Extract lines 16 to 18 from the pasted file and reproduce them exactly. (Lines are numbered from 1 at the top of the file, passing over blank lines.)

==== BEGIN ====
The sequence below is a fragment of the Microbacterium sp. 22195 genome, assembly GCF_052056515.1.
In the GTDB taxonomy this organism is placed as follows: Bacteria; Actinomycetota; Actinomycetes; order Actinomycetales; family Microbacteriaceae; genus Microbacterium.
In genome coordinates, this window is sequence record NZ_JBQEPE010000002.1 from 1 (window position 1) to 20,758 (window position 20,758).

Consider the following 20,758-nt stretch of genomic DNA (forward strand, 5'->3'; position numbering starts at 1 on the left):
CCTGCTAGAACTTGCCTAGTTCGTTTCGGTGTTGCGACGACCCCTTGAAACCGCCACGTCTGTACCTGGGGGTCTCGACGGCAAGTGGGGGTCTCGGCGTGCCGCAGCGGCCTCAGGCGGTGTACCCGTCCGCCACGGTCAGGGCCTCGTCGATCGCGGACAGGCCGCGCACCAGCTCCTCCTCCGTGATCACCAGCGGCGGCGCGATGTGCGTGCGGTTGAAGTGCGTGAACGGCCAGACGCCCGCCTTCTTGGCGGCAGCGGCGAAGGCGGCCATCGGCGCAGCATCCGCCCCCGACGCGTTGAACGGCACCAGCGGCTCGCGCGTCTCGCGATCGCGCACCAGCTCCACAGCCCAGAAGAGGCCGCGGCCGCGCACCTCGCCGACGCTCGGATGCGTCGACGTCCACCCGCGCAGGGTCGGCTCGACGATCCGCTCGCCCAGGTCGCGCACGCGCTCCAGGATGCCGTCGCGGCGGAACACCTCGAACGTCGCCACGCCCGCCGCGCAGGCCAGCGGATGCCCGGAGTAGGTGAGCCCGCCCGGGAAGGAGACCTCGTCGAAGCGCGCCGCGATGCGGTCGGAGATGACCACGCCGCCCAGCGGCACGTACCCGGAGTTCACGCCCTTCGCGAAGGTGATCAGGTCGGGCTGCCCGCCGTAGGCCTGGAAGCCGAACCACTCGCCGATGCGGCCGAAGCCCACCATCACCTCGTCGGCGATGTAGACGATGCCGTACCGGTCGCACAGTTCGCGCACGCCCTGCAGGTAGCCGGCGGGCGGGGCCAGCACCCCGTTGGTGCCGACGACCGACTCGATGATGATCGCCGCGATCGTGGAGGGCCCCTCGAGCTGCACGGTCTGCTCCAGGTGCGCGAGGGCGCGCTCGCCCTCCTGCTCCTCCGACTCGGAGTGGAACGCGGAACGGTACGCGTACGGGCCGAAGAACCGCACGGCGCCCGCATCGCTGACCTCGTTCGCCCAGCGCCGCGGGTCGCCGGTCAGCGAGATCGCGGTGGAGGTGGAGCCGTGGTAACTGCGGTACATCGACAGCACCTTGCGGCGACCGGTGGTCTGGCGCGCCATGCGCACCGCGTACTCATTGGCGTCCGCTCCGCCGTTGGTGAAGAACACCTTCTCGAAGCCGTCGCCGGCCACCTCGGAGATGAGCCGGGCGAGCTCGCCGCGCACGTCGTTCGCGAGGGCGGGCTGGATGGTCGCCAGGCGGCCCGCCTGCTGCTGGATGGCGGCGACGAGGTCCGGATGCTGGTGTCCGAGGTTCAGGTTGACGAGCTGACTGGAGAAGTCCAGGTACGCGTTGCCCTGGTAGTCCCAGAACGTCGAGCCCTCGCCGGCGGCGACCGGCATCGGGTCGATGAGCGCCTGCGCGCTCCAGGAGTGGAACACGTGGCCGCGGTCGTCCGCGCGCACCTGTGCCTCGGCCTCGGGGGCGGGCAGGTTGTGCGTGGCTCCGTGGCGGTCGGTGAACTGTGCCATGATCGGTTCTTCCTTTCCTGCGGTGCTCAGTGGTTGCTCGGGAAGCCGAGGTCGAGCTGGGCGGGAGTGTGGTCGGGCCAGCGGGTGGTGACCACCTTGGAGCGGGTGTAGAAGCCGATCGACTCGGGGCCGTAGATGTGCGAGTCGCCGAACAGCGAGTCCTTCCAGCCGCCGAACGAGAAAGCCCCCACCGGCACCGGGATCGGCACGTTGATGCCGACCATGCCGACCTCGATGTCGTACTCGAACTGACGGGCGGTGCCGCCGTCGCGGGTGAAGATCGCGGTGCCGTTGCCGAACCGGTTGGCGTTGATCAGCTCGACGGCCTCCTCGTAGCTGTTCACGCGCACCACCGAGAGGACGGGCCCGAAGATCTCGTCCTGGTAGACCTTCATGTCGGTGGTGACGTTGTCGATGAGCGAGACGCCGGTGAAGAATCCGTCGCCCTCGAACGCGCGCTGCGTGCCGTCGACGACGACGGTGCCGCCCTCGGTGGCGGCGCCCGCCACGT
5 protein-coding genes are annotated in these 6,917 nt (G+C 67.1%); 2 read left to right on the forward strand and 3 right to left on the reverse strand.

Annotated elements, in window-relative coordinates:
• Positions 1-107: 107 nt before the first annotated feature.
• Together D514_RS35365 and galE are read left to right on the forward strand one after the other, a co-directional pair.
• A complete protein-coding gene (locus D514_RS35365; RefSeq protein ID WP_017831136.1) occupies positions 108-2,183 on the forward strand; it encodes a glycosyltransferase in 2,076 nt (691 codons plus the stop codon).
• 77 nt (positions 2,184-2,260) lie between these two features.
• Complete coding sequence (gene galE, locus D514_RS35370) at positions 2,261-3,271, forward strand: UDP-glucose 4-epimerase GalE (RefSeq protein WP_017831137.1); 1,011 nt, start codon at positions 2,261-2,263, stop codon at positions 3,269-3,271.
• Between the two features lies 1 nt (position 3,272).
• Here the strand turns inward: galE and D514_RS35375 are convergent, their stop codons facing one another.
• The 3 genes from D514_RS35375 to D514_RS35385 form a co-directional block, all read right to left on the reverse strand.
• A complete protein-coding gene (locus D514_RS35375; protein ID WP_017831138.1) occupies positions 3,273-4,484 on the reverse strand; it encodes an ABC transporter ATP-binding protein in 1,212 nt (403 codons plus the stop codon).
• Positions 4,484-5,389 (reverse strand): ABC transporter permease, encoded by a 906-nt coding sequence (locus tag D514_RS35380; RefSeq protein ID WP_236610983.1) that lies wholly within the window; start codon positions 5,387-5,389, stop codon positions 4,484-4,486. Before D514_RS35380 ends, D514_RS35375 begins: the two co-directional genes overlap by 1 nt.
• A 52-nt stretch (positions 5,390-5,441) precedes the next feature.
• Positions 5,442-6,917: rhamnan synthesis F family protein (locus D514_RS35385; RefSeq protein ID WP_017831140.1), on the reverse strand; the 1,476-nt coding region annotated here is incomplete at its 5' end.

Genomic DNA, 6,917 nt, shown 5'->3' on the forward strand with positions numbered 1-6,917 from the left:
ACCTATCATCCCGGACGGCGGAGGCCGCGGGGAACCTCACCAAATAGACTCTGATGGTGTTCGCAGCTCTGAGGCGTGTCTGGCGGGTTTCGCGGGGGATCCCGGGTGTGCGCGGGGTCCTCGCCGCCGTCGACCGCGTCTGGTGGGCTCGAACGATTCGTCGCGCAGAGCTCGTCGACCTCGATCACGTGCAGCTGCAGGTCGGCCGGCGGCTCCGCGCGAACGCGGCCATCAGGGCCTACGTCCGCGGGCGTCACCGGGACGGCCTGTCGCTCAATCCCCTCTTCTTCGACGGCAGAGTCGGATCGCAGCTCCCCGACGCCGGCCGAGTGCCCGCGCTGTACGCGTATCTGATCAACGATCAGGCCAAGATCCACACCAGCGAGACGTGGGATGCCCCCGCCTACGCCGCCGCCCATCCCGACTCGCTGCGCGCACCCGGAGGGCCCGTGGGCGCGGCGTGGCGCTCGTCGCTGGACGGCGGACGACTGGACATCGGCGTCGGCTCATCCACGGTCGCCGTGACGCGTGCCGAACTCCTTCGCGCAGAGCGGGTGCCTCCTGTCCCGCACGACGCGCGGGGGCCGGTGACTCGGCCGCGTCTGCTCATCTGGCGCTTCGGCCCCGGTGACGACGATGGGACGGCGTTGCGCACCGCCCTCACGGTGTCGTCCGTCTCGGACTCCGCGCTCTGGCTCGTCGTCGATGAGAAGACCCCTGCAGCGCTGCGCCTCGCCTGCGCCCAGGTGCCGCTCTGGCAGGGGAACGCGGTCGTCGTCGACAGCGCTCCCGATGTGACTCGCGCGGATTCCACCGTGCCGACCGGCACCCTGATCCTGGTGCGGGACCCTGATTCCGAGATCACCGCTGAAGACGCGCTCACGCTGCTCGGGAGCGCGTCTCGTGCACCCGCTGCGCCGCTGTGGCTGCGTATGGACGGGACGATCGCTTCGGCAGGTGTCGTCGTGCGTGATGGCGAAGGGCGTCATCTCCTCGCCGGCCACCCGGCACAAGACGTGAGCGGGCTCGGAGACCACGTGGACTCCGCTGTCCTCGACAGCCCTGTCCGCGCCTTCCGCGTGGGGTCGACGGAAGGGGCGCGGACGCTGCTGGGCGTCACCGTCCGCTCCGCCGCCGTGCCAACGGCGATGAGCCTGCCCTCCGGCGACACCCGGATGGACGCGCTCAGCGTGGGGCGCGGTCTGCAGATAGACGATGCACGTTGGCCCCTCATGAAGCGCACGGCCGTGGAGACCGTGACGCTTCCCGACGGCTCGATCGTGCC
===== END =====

• A complete protein-coding gene (locus D514_RS35375; protein ID WP_017831138.1) occupies positions 3,273-4,484 on the reverse strand; it encodes an ABC transporter ATP-binding protein in 1,212 nt (403 codons plus the stop codon).
• Positions 4,484-5,389 (reverse strand): ABC transporter permease, encoded by a 906-nt coding sequence (locus tag D514_RS35380; RefSeq protein ID WP_236610983.1) that lies wholly within the window; start codon positions 5,387-5,389, stop codon positions 4,484-4,486. Before D514_RS35380 ends, D514_RS35375 begins: the two co-directional genes overlap by 1 nt.
• A 52-nt stretch (positions 5,390-5,441) precedes the next feature.